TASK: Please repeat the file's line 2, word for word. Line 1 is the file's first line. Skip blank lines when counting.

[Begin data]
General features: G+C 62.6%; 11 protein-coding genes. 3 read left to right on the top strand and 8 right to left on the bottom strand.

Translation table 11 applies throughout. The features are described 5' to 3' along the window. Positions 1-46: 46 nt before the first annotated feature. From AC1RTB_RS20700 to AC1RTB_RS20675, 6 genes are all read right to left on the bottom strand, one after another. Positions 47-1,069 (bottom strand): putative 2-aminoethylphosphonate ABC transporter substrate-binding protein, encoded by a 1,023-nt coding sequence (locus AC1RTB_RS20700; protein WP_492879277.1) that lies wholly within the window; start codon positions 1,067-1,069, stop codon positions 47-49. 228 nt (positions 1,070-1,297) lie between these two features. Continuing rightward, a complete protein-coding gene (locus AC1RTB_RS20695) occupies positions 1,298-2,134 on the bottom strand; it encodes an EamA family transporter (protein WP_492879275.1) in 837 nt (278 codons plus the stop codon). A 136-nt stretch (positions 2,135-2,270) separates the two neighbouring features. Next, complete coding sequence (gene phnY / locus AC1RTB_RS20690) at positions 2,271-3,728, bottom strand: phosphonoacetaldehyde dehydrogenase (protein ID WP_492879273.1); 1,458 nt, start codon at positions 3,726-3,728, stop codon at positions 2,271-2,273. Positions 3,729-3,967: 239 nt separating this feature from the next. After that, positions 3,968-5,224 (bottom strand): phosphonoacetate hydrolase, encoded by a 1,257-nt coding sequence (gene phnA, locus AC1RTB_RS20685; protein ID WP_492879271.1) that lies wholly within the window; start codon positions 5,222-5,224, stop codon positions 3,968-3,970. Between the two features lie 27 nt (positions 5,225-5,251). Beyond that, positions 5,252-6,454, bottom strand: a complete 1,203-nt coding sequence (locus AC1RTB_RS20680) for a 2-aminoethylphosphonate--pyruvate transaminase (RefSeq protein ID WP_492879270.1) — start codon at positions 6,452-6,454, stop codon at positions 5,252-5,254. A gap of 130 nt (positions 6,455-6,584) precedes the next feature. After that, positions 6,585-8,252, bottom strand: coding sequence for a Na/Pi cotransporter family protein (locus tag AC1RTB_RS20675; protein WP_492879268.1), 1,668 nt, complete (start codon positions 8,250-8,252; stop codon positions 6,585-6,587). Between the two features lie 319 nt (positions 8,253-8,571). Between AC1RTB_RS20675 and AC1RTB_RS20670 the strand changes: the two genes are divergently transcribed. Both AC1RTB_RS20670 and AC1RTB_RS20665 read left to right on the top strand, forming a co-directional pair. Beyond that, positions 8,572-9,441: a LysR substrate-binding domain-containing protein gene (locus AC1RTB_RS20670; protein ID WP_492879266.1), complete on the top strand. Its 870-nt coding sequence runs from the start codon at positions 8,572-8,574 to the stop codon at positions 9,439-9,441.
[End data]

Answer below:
Translation table 11 applies throughout. The features are described 5' to 3' along the window. Positions 1-46: 46 nt before the first annotated feature. From AC1RTB_RS20700 to AC1RTB_RS20675, 6 genes are all read right to left on the bottom strand, one after another. Positions 47-1,069 (bottom strand): putative 2-aminoethylphosphonate ABC transporter substrate-binding protein, encoded by a 1,023-nt coding sequence (locus AC1RTB_RS20700; protein WP_492879277.1) that lies wholly within the window; start codon positions 1,067-1,069, stop codon positions 47-49. 228 nt (positions 1,070-1,297) lie between these two features. Continuing rightward, a complete protein-coding gene (locus AC1RTB_RS20695) occupies positions 1,298-2,134 on the bottom strand; it encodes an EamA family transporter (protein WP_492879275.1) in 837 nt (278 codons plus the stop codon). A 136-nt stretch (positions 2,135-2,270) separates the two neighbouring features. Next, complete coding sequence (gene phnY / locus AC1RTB_RS20690) at positions 2,271-3,728, bottom strand: phosphonoacetaldehyde dehydrogenase (protein ID WP_492879273.1); 1,458 nt, start codon at positions 3,726-3,728, stop codon at positions 2,271-2,273. Positions 3,729-3,967: 239 nt separating this feature from the next. After that, positions 3,968-5,224 (bottom strand): phosphonoacetate hydrolase, encoded by a 1,257-nt coding sequence (gene phnA, locus AC1RTB_RS20685; protein ID WP_492879271.1) that lies wholly within the window; start codon positions 5,222-5,224, stop codon positions 3,968-3,970. Between the two features lie 27 nt (positions 5,225-5,251). Beyond that, positions 5,252-6,454, bottom strand: a complete 1,203-nt coding sequence (locus AC1RTB_RS20680) for a 2-aminoethylphosphonate--pyruvate transaminase (RefSeq protein ID WP_492879270.1) — start codon at positions 6,452-6,454, stop codon at positions 5,252-5,254. A gap of 130 nt (positions 6,455-6,584) precedes the next feature. After that, positions 6,585-8,252, bottom strand: coding sequence for a Na/Pi cotransporter family protein (locus tag AC1RTB_RS20675; protein WP_492879268.1), 1,668 nt, complete (start codon positions 8,250-8,252; stop codon positions 6,585-6,587). Between the two features lie 319 nt (positions 8,253-8,571). Between AC1RTB_RS20675 and AC1RTB_RS20670 the strand changes: the two genes are divergently transcribed. Both AC1RTB_RS20670 and AC1RTB_RS20665 read left to right on the top strand, forming a co-directional pair. Beyond that, positions 8,572-9,441: a LysR substrate-binding domain-containing protein gene (locus AC1RTB_RS20670; protein ID WP_492879266.1), complete on the top strand. Its 870-nt coding sequence runs from the start codon at positions 8,572-8,574 to the stop codon at positions 9,439-9,441.